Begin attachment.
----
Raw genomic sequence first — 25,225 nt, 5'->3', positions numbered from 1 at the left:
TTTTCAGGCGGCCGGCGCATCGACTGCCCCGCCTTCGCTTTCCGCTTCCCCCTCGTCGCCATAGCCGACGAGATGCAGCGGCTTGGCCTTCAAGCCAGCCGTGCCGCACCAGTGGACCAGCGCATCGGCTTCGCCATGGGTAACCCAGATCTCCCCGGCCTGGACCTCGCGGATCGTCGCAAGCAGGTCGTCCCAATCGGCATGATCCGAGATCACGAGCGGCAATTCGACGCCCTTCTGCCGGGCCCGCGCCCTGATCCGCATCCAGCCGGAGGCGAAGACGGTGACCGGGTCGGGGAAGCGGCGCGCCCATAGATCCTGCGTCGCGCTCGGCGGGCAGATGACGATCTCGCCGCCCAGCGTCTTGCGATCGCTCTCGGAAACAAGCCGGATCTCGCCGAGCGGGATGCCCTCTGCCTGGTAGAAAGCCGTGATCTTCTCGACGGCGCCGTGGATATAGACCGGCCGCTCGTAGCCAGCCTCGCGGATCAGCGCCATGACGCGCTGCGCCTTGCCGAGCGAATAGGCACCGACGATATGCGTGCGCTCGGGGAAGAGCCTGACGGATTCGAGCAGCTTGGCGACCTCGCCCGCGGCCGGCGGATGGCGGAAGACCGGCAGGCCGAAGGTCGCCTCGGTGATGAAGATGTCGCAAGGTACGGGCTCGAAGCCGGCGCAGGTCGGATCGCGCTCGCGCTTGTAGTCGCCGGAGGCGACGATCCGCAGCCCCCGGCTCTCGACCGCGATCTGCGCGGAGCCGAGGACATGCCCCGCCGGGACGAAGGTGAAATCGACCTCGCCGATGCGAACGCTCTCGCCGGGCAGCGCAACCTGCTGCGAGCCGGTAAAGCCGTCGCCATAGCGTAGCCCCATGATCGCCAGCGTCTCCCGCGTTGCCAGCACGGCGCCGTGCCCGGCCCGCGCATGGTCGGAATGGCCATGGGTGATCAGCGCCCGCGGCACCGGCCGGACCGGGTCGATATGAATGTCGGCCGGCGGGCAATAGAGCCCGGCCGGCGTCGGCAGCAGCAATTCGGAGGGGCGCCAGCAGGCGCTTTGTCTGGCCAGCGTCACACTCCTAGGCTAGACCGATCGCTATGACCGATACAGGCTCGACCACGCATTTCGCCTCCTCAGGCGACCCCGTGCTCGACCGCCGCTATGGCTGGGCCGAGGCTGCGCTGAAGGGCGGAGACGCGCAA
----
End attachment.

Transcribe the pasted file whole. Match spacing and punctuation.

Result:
Raw genomic sequence first — 25,225 nt, 5'->3', positions numbered from 1 at the left:
TTTTCAGGCGGCCGGCGCATCGACTGCCCCGCCTTCGCTTTCCGCTTCCCCCTCGTCGCCATAGCCGACGAGATGCAGCGGCTTGGCCTTCAAGCCAGCCGTGCCGCACCAGTGGACCAGCGCATCGGCTTCGCCATGGGTAACCCAGATCTCCCCGGCCTGGACCTCGCGGATCGTCGCAAGCAGGTCGTCCCAATCGGCATGATCCGAGATCACGAGCGGCAATTCGACGCCCTTCTGCCGGGCCCGCGCCCTGATCCGCATCCAGCCGGAGGCGAAGACGGTGACCGGGTCGGGGAAGCGGCGCGCCCATAGATCCTGCGTCGCGCTCGGCGGGCAGATGACGATCTCGCCGCCCAGCGTCTTGCGATCGCTCTCGGAAACAAGCCGGATCTCGCCGAGCGGGATGCCCTCTGCCTGGTAGAAAGCCGTGATCTTCTCGACGGCGCCGTGGATATAGACCGGCCGCTCGTAGCCAGCCTCGCGGATCAGCGCCATGACGCGCTGCGCCTTGCCGAGCGAATAGGCACCGACGATATGCGTGCGCTCGGGGAAGAGCCTGACGGATTCGAGCAGCTTGGCGACCTCGCCCGCGGCCGGCGGATGGCGGAAGACCGGCAGGCCGAAGGTCGCCTCGGTGATGAAGATGTCGCAAGGTACGGGCTCGAAGCCGGCGCAGGTCGGATCGCGCTCGCGCTTGTAGTCGCCGGAGGCGACGATCCGCAGCCCCCGGCTCTCGACCGCGATCTGCGCGGAGCCGAGGACATGCCCCGCCGGGACGAAGGTGAAATCGACCTCGCCGATGCGAACGCTCTCGCCGGGCAGCGCAACCTGCTGCGAGCCGGTAAAGCCGTCGCCATAGCGTAGCCCCATGATCGCCAGCGTCTCCCGCGTTGCCAGCACGGCGCCGTGCCCGGCCCGCGCATGGTCGGAATGGCCATGGGTGATCAGCGCCCGCGGCACCGGCCGGACCGGGTCGATATGAATGTCGGCCGGCGGGCAATAGAGCCCGGCCGGCGTCGGCAGCAGCAATTCGGAGGGGCGCCAGCAGGCGCTTTGTCTGGCCAGCGTCACACTCCTAGGCTAGACCGATCGCTATGACCGATACAGGCTCGACCACGCATTTCGCCTCCTCAGGCGACCCCGTGCTCGACCGCCGCTATGGCTGGGCCGAGGCTGCGCTGAAGGGCGGAGACGCGCAA